Temba Bavuma was at a loss of words for a brief period when the dreaded ‘choker’ word was used in reference to South Africa in the pre-match press conference of their World Cup 2023 match against hosts India at Eden Gardens in Kolkata. Along with India, South Africa have been the best side of the tournament and yet, they are the ones who would be called chokers if they falter at the business end of the tournament. Why, you ask? History is the answer. Ever since their maiden World Cup appearance in 1992, South Africa, despite having the best side on paper on most occasions, somehow managed to find a way to self-destruct or in other words, ‘choke’.
Who can forget the 1999 World Cup semi-final between Australia and South Africa? A miscommunication between Allan Donald and Lance Klusener knocked South Africa, arguably the best team of the tournament, out. In 2007 it was Australia again that caused heartbreaks for South Africa in the semi-final. It was New Zealand in 2011 that stunned favourites South Africa in the quarter-finals in 2011 and then in the semi-final in 2015. The last World Cup was perhaps the only time South Africa did not enter as one of the favourites and neither did they perform like one.
But in this World Cup, Temba Bavuma’s South Africa has been the side to beat, much like the ones in 1999, 2007, and 2015. But will they manage to cross the line this time?
“To choke? I don’t know how to answer that. I think if we come unstuck tomorrow, I don’t think it’ll be a matter of choking. I doubt you would say that about India as well if they come unstuck if they would choke,” Bavuma said while replying to a question on the choker tag.
“You got two teams who are in-form, coming up against each other and I think it’s just a matter of who breaks first and who’s able to I guess, exploit that moment or that weakness. We understand that there will be pressure moments within the World Cup, moments that we’ve overcome to get to this point, and there will still be more. We’ll deal with them as best as we can. But yeah, I haven’t heard that word come up as of yet in the training,” he said.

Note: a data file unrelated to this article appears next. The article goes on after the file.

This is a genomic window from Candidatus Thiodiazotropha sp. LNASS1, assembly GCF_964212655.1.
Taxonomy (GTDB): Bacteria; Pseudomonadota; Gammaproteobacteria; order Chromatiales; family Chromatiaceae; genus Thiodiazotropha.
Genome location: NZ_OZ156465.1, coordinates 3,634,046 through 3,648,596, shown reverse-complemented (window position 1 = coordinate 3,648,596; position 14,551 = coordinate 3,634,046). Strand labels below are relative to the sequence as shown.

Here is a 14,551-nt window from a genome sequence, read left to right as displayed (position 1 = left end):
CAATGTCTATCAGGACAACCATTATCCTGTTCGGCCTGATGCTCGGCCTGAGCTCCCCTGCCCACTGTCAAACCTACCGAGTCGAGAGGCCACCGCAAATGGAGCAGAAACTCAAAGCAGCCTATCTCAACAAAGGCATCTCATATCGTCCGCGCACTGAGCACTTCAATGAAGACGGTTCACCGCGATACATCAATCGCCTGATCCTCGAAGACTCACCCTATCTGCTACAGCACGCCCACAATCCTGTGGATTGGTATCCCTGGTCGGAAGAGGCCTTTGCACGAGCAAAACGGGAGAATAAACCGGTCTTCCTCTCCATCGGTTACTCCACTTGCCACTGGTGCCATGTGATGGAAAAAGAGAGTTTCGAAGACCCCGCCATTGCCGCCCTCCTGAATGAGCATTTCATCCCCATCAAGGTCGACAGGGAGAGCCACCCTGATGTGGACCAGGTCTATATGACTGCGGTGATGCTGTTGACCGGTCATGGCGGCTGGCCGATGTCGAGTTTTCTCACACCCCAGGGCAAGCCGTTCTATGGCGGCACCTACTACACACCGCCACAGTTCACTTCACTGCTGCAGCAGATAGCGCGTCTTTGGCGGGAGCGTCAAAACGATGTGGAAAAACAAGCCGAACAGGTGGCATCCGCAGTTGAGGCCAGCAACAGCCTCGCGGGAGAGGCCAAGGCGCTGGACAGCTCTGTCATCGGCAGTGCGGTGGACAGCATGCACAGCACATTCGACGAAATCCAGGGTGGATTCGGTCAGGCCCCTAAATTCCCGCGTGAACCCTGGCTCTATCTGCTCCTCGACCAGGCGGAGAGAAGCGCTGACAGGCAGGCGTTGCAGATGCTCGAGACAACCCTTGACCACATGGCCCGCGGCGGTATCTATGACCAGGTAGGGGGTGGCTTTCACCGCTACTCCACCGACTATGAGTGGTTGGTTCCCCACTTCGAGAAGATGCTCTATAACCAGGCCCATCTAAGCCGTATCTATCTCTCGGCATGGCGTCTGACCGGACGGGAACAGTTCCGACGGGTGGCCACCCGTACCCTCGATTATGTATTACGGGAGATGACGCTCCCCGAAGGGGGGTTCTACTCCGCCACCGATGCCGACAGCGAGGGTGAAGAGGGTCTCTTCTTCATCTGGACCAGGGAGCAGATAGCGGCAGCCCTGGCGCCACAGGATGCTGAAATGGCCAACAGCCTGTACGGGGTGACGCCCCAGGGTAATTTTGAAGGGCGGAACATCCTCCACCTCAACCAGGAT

Bavuma conceded the “noise” around the team to shed the underdogs tag has been growing with each successful outing but the side would just like to stay in the present and draw energy from the positive sentiments to continue their dream run.
“From the start of the tournament, we spoke about just trying to take it game by game, staying as present as we can. I believe we’ve done that very well,” Bavuma said.
“The noise around the team, that’s grown, but I think it’s for us to control our spaces within the team. But, I guess, also draw energy from the positive sentiment that’s floating in and around the team.
“It’s probably hard for us to keep going as the underdogs, but I think in terms of the team, everything still stays the same. We don’t see ourselves any different. We’ll still take it day by day, game by game.”
Two spinners for South Africa?
The match against India will be played on a used wicket that hosted the first World Cup tie here between the Netherlands and Bangladesh. There may be something in it for the spinners and Bavuma indicated he might playing both Keshav Maharaj and Tabraiz Shamsi on Sunday.
“Yeah, if the wicket assists the spinners, you’ll definitely see those two. If possible, I’d like to play both our front-line spinners, but we’ll see how that comes about.
“We are mindful of the fact that it won’t be like Delhi, where it’s a quick-scoring ground. We might have to graft a lot more. You might have to hit a lot more balls on the ground,” he said.
Bavuma has been the weak link in their power-packed batting line-up. Having missed two of the seven matches because of injury, Bavuma averages 22.20 without a fifty to his name.
“I take comfort from the fact that I’ve been involved in some partnerships with Quinton (de Kock) up front. Obviously, you want to extend it. Mentally, obviously, got to keep staying there. There’s still a lot of cricket to go within this tournament. I believe that I’ll have a part to play somewhere within the tournament,” he added.